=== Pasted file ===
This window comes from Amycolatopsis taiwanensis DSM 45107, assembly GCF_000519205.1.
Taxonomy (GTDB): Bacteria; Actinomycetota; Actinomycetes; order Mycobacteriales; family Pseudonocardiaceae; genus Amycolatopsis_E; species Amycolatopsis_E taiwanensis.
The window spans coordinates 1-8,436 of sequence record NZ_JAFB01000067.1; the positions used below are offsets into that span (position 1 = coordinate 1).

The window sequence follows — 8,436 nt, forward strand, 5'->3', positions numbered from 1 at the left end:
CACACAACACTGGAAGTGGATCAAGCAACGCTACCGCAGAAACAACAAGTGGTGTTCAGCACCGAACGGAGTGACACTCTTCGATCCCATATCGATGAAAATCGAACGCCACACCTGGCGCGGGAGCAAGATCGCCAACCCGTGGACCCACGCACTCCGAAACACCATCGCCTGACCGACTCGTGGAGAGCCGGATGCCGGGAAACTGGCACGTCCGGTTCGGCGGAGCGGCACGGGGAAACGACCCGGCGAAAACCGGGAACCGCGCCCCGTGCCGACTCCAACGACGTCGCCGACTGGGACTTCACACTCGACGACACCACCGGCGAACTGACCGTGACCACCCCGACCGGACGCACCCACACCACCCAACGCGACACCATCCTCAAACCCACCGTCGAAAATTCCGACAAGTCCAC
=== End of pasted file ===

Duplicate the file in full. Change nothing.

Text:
This window comes from Amycolatopsis taiwanensis DSM 45107, assembly GCF_000519205.1.
Taxonomy (GTDB): Bacteria; Actinomycetota; Actinomycetes; order Mycobacteriales; family Pseudonocardiaceae; genus Amycolatopsis_E; species Amycolatopsis_E taiwanensis.
The window spans coordinates 1-8,436 of sequence record NZ_JAFB01000067.1; the positions used below are offsets into that span (position 1 = coordinate 1).

The window sequence follows — 8,436 nt, forward strand, 5'->3', positions numbered from 1 at the left end:
CACACAACACTGGAAGTGGATCAAGCAACGCTACCGCAGAAACAACAAGTGGTGTTCAGCACCGAACGGAGTGACACTCTTCGATCCCATATCGATGAAAATCGAACGCCACACCTGGCGCGGGAGCAAGATCGCCAACCCGTGGACCCACGCACTCCGAAACACCATCGCCTGACCGACTCGTGGAGAGCCGGATGCCGGGAAACTGGCACGTCCGGTTCGGCGGAGCGGCACGGGGAAACGACCCGGCGAAAACCGGGAACCGCGCCCCGTGCCGACTCCAACGACGTCGCCGACTGGGACTTCACACTCGACGACACCACCGGCGAACTGACCGTGACCACCCCGACCGGACGCACCCACACCACCCAACGCGACACCATCCTCAAACCCACCGTCGAAAATTCCGACAAGTCCAC